From: Robert Kawulak (kawulak_at_[hidden])
Date: 2005-09-28 15:59:07
> void initialize(value_type & value_o);
> rather than
> value_type initialize();
> Thus, when passed the data member to initialize, it can
> initialize that object directly. Granted, (N)RVO can often avoid
> the copy, but this change will ensure you get the efficiency.
I don't think so, because your version of initialize couldn't be used to
initialize a value in constructor's initialization list. So first the value
would be default-constructed, and then assigned another value using
In bounded policies I use
where passed_value_type is value_type for integral types and const
value_type & for other types. The second returns a reference to a static
object - that's the most efficient method I can think of, initialization
takes only one copy-construction (for details please look into the code).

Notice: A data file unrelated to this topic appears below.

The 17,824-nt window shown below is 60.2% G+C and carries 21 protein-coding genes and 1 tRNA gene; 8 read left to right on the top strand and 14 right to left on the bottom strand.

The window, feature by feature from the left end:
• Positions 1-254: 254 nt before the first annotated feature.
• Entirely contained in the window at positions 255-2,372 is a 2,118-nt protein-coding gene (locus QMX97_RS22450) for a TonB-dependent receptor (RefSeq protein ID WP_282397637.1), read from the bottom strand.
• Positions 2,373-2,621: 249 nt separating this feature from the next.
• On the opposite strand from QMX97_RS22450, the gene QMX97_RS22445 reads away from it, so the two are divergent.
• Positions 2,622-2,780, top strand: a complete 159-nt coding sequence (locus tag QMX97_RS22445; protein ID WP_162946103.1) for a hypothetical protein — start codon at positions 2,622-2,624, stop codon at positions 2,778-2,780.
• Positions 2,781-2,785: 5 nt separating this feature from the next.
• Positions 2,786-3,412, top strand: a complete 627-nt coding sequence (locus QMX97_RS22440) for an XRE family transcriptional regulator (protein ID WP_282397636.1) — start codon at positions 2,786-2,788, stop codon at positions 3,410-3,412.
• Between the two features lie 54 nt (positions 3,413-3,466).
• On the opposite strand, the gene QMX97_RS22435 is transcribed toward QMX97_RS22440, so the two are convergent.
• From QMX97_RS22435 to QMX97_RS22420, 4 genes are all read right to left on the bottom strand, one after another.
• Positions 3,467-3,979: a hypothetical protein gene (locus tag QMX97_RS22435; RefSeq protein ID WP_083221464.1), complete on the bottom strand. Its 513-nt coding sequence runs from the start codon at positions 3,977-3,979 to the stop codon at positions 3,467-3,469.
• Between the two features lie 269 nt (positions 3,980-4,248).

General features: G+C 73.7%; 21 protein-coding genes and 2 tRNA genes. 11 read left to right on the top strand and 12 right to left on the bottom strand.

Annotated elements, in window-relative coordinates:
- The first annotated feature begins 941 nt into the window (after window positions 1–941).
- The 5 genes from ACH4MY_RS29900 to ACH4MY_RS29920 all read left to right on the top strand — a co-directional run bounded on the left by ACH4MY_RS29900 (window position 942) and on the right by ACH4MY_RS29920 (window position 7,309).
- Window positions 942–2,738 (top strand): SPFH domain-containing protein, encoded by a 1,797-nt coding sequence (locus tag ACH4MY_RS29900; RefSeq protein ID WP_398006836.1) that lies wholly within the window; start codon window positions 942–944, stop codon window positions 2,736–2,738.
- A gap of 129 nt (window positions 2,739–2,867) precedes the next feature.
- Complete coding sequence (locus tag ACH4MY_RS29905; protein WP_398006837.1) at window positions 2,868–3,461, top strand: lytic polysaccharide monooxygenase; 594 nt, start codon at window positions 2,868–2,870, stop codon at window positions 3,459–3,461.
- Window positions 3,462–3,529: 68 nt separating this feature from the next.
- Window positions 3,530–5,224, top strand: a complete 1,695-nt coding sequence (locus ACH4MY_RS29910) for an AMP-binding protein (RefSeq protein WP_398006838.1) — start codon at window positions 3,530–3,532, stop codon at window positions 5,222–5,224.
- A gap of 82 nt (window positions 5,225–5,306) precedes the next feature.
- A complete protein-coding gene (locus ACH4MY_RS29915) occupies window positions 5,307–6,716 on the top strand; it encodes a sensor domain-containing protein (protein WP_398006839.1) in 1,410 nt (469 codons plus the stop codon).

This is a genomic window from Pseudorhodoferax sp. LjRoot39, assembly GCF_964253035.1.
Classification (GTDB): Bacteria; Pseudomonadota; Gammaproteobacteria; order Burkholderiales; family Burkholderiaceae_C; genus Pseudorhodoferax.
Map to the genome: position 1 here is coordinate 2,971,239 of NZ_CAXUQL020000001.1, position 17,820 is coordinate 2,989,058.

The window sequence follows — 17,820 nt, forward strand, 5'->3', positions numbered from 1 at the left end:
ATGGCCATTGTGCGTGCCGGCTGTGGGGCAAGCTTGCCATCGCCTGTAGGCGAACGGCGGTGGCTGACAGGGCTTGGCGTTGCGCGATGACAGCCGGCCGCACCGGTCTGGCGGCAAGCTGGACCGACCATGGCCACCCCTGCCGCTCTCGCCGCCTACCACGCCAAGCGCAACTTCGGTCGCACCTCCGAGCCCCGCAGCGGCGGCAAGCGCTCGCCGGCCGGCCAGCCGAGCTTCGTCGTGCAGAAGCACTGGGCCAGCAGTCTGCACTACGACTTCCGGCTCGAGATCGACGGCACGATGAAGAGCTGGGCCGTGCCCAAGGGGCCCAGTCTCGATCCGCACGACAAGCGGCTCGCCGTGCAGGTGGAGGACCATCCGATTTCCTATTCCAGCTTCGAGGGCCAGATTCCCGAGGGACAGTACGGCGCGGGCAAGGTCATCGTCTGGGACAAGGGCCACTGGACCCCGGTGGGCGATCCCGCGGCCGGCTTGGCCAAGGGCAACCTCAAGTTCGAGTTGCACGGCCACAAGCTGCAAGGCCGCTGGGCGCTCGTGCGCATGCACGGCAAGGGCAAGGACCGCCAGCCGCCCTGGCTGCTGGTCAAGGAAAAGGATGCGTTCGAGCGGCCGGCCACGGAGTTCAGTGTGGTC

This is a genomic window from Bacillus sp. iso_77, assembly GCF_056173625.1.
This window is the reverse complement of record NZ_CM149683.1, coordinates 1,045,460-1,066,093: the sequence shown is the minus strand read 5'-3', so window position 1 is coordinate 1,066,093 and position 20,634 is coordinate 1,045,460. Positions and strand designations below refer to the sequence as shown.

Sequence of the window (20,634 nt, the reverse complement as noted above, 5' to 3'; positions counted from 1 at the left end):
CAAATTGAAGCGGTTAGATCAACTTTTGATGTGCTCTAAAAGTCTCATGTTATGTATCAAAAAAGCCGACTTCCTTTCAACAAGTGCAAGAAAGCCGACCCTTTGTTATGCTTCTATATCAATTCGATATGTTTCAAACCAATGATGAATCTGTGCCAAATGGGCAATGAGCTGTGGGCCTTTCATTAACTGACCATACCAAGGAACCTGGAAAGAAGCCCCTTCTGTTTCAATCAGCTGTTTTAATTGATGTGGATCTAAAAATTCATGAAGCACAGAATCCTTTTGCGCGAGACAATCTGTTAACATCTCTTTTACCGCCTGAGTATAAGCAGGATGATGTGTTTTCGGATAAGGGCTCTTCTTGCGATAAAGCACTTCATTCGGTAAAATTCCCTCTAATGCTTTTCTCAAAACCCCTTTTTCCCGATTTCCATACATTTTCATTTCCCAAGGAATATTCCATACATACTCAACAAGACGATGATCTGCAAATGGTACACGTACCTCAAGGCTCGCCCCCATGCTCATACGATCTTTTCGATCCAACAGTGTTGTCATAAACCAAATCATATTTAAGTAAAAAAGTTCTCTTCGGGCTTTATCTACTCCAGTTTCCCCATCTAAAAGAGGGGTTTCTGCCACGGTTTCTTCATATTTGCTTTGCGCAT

> > Putting it simply, point of my library is to provide
> templates of classes of
> > objects having a value conforming to given constraints.
> constrained_type (or
> > whatever we'll call it) is a type (class template to be
> strict), how can a
> > type be named "something_value"? Now that's confusing to me... Maybe
> > constrained_values_type would be the most appropriate ;-)
> What you are suggesting is equivalent to suggesting that
> std::vector should be named "vector_type" because it is a class
> The purpose of the class template is to create objects through
> instantiating specializations. It is those objects that are
> actually used. Thus, the type name should be indicative of the
> purpose and use of those objects. Those objects are values. The
> class name should indicate the value nature of those objects.
Uhh, maybe you're right ;-) I don't know why, but it just "byte my eyes"
when I see a type named "something_value"... Nevermind, if people here
really resist that it should be called constrained_value instead of
constrained_type, then OK - I'll change it.
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